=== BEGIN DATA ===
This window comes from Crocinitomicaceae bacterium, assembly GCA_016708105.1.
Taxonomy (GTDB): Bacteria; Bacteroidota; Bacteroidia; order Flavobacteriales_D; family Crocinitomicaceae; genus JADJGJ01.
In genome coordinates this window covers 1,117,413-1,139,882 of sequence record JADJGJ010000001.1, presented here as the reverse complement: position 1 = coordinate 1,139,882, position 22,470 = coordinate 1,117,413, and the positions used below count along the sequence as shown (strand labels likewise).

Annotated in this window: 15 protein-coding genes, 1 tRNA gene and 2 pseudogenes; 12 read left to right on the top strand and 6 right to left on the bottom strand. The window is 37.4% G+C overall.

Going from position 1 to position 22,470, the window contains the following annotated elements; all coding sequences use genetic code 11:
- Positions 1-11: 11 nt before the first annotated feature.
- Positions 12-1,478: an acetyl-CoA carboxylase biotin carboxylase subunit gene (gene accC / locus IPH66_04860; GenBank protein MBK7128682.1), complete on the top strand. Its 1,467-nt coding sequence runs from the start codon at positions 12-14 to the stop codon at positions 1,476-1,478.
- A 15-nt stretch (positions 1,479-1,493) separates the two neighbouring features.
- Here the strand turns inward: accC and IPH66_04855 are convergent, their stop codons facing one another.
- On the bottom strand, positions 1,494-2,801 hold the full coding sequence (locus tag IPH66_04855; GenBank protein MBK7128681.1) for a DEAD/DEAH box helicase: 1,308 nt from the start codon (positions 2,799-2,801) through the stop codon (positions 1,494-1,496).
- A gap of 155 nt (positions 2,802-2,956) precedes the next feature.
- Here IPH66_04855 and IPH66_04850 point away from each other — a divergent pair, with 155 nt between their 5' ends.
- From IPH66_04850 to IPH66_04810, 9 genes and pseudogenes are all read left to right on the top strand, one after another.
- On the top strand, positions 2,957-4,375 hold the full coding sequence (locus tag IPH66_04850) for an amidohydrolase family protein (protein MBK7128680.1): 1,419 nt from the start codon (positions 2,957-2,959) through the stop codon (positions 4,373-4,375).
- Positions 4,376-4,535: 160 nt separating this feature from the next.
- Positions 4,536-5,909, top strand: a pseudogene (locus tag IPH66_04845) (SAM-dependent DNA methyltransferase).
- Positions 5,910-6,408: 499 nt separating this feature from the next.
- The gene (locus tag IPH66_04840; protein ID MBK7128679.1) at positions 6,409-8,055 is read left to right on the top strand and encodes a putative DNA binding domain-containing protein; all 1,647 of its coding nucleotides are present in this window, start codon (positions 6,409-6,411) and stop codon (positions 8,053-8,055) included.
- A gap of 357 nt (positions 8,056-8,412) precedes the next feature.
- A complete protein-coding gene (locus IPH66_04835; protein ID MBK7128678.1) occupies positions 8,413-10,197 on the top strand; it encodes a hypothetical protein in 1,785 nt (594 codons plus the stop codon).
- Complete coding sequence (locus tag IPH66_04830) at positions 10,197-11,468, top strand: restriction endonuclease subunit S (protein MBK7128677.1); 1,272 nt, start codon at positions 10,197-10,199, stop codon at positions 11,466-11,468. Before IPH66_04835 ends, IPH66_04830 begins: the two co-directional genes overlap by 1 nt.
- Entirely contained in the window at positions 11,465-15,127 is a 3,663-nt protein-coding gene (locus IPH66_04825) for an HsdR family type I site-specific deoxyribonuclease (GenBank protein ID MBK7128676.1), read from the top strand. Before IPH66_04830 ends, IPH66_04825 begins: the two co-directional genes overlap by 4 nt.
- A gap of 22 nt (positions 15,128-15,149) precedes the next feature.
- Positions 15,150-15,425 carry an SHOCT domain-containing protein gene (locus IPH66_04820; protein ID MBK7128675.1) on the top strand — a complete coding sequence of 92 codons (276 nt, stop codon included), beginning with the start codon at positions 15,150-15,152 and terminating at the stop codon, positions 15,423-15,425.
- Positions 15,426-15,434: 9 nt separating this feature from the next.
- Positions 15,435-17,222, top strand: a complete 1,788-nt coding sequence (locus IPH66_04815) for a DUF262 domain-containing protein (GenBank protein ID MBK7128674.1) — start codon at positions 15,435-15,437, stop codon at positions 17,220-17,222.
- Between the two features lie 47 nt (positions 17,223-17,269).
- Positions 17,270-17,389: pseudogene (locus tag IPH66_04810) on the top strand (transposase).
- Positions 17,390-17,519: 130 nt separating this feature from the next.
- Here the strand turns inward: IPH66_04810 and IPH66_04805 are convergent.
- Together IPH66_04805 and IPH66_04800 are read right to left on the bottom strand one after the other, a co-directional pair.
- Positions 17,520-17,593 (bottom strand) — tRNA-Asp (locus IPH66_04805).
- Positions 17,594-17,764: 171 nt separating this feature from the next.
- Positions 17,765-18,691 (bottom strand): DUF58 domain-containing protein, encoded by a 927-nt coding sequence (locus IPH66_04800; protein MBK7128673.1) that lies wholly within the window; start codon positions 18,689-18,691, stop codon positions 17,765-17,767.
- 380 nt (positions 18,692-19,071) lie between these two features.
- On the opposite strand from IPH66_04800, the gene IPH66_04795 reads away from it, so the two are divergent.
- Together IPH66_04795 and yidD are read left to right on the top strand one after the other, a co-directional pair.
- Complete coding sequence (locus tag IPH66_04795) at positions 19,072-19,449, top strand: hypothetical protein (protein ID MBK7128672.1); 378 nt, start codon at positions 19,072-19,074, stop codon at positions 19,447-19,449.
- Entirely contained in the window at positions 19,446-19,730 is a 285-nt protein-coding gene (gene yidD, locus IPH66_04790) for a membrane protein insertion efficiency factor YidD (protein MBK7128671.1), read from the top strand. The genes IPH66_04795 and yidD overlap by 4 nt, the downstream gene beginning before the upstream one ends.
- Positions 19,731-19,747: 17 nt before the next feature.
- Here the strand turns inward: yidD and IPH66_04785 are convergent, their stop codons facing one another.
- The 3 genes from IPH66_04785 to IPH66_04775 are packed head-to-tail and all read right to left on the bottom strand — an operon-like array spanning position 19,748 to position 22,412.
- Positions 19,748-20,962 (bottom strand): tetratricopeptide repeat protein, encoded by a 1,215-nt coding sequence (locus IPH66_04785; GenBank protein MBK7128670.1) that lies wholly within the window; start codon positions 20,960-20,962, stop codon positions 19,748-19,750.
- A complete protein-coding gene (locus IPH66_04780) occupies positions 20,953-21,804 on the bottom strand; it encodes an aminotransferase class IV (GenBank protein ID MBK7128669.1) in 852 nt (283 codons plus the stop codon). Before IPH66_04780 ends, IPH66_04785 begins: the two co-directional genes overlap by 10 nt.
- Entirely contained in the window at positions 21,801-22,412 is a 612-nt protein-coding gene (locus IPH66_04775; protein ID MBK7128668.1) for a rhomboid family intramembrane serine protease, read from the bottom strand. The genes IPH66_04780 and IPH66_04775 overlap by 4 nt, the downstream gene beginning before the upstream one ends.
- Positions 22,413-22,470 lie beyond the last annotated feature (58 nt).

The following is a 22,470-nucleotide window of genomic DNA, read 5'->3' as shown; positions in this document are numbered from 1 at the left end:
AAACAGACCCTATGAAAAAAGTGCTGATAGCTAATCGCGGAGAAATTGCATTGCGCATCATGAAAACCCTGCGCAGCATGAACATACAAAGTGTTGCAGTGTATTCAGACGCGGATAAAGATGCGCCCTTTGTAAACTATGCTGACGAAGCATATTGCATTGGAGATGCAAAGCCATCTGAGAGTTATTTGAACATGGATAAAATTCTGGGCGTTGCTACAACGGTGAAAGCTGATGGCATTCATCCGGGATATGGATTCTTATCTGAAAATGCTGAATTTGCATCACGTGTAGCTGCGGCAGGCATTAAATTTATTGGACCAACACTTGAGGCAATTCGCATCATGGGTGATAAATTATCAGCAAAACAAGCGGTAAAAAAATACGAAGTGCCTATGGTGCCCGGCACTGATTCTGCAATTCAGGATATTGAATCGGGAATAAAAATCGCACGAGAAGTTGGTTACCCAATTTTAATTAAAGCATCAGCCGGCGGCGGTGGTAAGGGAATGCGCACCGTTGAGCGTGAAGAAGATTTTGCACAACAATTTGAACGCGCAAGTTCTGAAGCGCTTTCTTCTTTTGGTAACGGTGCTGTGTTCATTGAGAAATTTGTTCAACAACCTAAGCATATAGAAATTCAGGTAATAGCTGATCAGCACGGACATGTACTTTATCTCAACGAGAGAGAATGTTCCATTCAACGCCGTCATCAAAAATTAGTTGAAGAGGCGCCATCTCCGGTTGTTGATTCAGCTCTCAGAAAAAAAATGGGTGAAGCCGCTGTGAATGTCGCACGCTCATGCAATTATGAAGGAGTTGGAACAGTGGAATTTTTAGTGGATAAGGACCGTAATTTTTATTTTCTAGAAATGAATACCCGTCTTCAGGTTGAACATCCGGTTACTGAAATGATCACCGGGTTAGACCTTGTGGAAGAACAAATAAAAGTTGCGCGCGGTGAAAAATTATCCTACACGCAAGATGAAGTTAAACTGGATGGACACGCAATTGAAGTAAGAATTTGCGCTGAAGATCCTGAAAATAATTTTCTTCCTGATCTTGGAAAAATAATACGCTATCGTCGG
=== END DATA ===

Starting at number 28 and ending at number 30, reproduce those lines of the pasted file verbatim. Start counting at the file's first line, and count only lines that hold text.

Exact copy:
- Positions 17,270-17,389: pseudogene (locus tag IPH66_04810) on the top strand (transposase).
- Positions 17,390-17,519: 130 nt separating this feature from the next.
- Here the strand turns inward: IPH66_04810 and IPH66_04805 are convergent.